The Human Rights Watch estimates nearly 179,000 people in nursing homes are administered antipsychotic drugs every week without having a diagnosis for which the drug is approved. The use of antipsychotic drugs as chemical restraints has a long, disturbing history in nursing homes. Many times, staff members use antipsychotics to convenience or “discipline” a resident.
Manufacturers have faced many civil and criminal penalties in the last decade for the misbranding of the medication to promote the drug as appropriate to treat older people suffering from dementia. The Food and Drug Administration (FDA) has required manufacturers to place a “black box warning” on the packaging, advising against the medicine and the side effects it may have on an individual. Antipsychotics being administered to someone with dementia almost doubles the risk of death for them and have never been approved as safe or effective. Despite the warning, nursing homes still administer antipsychotic drugs, sometimes without informed consent first, which is a violation of federal regulation and a person’s human rights.
Antipsychotics are powerful drugs developed to treat schizophrenia; however, nursing home staff often administer them to those with dementia for the sedative effects. Government regulations prohibits the use of drugs as chemical restraints or without informed consent.
Antipsychotics are misused for a variety of reasons, including the misperception by nursing homes that medications may help those with dementia, lack of awareness of the danger of the drug, lack of training in dementia care, and possibly the most significant, to compensate for understaffing. Kaiser Health News found that nursing homes have been exaggerating levels of nursing and caretaking staff for years, according to The Washington Post.
In most cases, antipsychotic drugs are administered in a harmful way without the appropriate consent. Nursing home residents and family members have reported the resident was given the medication without their knowledge, awareness of risks or dangers, or any objections of their own. Staff members have admitted they we not aware of an informed-consent policy, rather they gave it to the resident out of their own convenience. Nursing staff, pharmacists, and medical directors commonly prescribed medication to residents without even seeing them.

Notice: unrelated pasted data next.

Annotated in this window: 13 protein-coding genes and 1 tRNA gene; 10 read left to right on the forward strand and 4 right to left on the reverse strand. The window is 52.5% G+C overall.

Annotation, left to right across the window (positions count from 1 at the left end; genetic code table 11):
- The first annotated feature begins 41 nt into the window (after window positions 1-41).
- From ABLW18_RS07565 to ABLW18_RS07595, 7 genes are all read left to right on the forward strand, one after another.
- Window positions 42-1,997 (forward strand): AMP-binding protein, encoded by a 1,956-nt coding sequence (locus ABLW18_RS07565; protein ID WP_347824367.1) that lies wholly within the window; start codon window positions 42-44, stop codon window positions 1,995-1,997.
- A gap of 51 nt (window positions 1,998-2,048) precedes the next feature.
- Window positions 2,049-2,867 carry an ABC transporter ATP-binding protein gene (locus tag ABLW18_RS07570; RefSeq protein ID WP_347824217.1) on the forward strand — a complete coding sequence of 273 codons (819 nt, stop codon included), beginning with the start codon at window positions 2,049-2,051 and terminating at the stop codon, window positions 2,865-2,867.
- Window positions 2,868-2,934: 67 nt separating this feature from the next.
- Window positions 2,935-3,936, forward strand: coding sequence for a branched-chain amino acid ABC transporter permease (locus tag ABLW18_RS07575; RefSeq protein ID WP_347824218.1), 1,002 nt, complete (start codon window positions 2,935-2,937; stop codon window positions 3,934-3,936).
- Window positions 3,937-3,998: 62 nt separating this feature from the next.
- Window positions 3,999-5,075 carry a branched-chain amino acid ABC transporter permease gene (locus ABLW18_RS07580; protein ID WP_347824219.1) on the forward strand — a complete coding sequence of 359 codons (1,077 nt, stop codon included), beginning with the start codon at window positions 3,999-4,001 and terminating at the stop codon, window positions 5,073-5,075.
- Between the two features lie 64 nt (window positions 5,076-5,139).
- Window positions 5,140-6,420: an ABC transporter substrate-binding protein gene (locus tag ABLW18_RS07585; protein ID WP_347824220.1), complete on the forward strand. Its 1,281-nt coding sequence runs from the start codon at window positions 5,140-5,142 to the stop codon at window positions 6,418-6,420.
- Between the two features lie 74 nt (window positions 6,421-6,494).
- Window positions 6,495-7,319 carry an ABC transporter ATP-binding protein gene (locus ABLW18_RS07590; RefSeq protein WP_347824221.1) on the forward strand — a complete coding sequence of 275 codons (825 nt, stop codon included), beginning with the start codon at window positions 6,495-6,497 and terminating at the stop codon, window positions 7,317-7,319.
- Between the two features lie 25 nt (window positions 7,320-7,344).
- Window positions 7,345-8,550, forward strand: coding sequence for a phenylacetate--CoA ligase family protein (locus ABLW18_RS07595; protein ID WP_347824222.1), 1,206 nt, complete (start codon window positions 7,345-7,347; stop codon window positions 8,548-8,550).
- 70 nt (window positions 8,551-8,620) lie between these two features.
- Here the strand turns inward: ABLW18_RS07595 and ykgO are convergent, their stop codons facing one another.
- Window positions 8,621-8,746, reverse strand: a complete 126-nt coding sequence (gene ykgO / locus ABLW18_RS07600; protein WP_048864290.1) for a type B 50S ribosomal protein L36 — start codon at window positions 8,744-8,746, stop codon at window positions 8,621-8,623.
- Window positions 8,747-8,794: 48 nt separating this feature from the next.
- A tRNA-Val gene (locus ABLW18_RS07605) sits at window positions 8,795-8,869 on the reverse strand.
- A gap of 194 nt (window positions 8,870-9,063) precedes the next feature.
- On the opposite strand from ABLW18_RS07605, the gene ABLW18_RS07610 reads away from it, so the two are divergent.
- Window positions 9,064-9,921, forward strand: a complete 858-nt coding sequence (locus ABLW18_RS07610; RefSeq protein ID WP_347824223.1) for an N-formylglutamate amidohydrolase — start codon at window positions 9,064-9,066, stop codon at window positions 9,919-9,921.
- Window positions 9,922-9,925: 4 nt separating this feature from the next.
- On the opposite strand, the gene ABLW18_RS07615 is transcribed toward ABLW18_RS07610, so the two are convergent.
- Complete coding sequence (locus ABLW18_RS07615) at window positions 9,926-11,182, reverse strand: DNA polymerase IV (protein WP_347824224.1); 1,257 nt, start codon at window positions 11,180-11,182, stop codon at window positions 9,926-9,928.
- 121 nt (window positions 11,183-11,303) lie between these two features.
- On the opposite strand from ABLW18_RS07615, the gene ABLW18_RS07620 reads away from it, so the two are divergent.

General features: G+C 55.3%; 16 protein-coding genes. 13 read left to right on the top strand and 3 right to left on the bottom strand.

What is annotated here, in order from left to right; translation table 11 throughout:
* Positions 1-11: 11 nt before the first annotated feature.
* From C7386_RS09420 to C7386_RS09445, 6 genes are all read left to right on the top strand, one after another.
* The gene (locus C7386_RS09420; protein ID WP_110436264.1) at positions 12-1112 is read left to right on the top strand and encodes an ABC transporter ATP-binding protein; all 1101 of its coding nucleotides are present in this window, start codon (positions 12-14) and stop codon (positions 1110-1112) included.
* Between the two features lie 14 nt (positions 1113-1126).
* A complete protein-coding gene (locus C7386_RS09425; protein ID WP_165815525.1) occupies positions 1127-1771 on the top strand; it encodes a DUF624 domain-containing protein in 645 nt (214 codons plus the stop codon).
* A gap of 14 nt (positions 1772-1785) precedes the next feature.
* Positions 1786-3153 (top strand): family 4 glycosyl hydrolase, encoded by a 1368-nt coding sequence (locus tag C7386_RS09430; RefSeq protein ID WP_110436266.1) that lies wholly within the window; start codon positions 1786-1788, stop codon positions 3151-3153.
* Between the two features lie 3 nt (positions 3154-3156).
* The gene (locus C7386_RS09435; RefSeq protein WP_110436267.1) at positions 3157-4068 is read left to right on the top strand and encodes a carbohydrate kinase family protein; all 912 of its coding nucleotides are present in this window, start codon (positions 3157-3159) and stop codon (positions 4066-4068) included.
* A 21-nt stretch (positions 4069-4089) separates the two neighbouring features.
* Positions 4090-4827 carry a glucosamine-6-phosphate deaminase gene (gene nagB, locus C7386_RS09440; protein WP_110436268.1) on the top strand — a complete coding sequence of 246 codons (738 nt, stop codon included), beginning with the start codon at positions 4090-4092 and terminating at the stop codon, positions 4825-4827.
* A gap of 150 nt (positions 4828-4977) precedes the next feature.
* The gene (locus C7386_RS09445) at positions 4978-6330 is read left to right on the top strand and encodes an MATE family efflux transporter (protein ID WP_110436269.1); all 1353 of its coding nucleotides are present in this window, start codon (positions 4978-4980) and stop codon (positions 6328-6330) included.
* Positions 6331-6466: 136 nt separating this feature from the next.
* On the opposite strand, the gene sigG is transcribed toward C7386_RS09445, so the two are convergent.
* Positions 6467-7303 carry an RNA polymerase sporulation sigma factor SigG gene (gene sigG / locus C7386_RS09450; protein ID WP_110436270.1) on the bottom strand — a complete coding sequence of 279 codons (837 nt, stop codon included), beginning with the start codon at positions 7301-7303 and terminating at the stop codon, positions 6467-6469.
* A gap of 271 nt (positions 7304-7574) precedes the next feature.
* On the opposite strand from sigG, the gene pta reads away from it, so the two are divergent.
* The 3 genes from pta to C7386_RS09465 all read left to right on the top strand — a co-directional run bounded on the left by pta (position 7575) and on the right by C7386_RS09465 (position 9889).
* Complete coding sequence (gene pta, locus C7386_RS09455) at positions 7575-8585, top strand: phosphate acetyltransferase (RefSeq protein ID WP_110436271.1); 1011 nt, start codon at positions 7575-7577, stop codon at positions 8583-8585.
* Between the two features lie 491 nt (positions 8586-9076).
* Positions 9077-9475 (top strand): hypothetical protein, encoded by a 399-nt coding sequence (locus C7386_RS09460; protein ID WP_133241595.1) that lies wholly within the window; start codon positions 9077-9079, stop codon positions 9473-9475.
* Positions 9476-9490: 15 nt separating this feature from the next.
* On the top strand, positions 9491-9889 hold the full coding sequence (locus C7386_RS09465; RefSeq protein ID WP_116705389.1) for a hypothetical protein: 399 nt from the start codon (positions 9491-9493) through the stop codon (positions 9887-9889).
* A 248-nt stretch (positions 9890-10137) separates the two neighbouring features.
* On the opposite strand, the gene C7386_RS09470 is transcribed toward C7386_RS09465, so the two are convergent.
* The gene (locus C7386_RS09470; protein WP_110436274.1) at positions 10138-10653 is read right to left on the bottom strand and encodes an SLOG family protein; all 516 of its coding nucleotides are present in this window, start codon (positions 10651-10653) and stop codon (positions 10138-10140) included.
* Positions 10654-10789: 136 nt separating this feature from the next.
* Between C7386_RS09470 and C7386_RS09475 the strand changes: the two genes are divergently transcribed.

Antipsychotic drugs are a favorite among psychotropic medications in nursing home facilities because dementia is associated with aggression, anxiety, agitation, delusions, disinhibition, irritability, and wandering. Federal regulations say residents have a right to be informed of their treatment, or their right to refuse treatment; however, nursing homes ignore these rules, partly because they are rarely held accountable.
An 81-year-old man in Texas spoke out about his experience being over medicated, saying, “too many times I’m given too many pills. I can’t even talk. I have a thick tongue when they do that. I ask them not to give me the antipsychotic drugs. When I say that, they threaten to remove me from the home. They get me so I can’t think.”
The Human Rights Watch found 97 percent of citations for violations at nursing homes were related to antipsychotic drugs from 2014 to 2017. In almost no cases, the government did not impose financial penalties, leading to the likelihood of it occurring again. Nursing homes are mostly a for-profit industry, controlling most aspects of their residents’ lives.
If you or a loved one is injured due to a medication error you believe was unnecessary or wrongfully given, reach out to one of our experienced nursing home abuse attorneys. We have helped thousands of wronged victims get the justice and compensation they deserve. With over 50 years of combined experience, our verdicts and settlements have helped clients have a peace of mind and security. Please call the Dinizulu Law Group at (312) 384-1920 to schedule a free consultation or visit our website for more information.